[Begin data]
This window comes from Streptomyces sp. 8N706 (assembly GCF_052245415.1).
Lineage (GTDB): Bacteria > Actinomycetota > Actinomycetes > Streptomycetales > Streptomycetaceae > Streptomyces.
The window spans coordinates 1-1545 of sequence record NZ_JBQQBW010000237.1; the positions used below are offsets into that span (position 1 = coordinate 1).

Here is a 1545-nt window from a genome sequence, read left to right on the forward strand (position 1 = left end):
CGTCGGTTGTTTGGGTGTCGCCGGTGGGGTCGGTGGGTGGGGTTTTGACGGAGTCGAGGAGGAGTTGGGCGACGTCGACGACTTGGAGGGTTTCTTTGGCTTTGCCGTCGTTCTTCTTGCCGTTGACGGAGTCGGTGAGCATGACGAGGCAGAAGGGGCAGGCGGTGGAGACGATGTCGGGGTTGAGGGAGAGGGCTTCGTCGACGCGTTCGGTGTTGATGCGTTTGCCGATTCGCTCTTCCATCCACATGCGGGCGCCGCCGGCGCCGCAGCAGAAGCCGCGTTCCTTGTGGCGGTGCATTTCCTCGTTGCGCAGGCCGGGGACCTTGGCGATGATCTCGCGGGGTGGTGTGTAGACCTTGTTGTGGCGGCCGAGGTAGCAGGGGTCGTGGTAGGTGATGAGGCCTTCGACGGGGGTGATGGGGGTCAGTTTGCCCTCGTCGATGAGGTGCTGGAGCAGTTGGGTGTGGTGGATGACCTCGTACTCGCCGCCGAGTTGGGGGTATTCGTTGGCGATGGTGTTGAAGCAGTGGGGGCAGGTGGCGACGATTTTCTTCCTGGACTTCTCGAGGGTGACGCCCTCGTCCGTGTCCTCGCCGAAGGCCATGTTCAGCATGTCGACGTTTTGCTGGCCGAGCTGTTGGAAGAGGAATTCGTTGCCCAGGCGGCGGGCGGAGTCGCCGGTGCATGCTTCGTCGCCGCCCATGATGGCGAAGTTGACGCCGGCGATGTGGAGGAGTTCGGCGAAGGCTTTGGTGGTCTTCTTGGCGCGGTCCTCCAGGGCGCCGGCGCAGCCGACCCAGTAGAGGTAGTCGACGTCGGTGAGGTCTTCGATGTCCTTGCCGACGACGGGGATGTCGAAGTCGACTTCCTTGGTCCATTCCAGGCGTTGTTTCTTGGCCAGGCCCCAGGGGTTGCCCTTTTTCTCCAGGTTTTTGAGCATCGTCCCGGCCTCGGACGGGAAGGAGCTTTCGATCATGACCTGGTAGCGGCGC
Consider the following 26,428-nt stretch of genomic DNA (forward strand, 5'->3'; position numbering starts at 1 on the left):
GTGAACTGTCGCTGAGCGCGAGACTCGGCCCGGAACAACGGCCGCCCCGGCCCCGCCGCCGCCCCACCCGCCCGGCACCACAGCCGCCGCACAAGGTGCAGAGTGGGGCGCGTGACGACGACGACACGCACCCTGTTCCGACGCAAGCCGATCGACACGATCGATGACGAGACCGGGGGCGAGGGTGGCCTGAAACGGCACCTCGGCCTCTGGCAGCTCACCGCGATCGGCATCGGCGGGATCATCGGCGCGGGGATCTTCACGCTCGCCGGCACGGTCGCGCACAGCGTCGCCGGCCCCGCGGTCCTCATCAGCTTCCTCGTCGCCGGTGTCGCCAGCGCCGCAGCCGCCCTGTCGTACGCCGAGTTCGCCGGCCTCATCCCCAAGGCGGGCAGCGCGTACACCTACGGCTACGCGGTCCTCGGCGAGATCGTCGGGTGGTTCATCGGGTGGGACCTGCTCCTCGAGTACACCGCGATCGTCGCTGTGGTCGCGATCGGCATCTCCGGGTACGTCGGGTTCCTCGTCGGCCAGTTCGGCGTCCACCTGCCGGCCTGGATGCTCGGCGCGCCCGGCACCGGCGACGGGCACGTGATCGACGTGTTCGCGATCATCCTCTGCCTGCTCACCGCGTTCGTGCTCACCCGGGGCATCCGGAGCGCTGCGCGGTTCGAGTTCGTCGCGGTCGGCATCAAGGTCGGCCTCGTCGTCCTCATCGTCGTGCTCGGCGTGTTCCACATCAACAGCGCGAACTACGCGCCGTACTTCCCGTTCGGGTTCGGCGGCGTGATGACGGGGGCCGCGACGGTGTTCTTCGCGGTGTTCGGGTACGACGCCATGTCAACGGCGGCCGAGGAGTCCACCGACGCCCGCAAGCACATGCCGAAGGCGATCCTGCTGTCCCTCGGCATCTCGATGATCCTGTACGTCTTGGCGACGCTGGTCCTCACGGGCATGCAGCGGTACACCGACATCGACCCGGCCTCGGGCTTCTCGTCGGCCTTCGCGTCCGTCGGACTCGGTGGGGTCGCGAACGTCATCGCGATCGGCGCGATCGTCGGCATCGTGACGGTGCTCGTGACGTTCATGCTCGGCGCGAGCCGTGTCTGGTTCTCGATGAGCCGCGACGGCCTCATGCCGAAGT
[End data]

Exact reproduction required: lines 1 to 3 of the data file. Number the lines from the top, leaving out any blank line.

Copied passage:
This window comes from Streptomyces sp. 8N706 (assembly GCF_052245415.1).
Lineage (GTDB): Bacteria > Actinomycetota > Actinomycetes > Streptomycetales > Streptomycetaceae > Streptomyces.
The window spans coordinates 1-1545 of sequence record NZ_JBQQBW010000237.1; the positions used below are offsets into that span (position 1 = coordinate 1).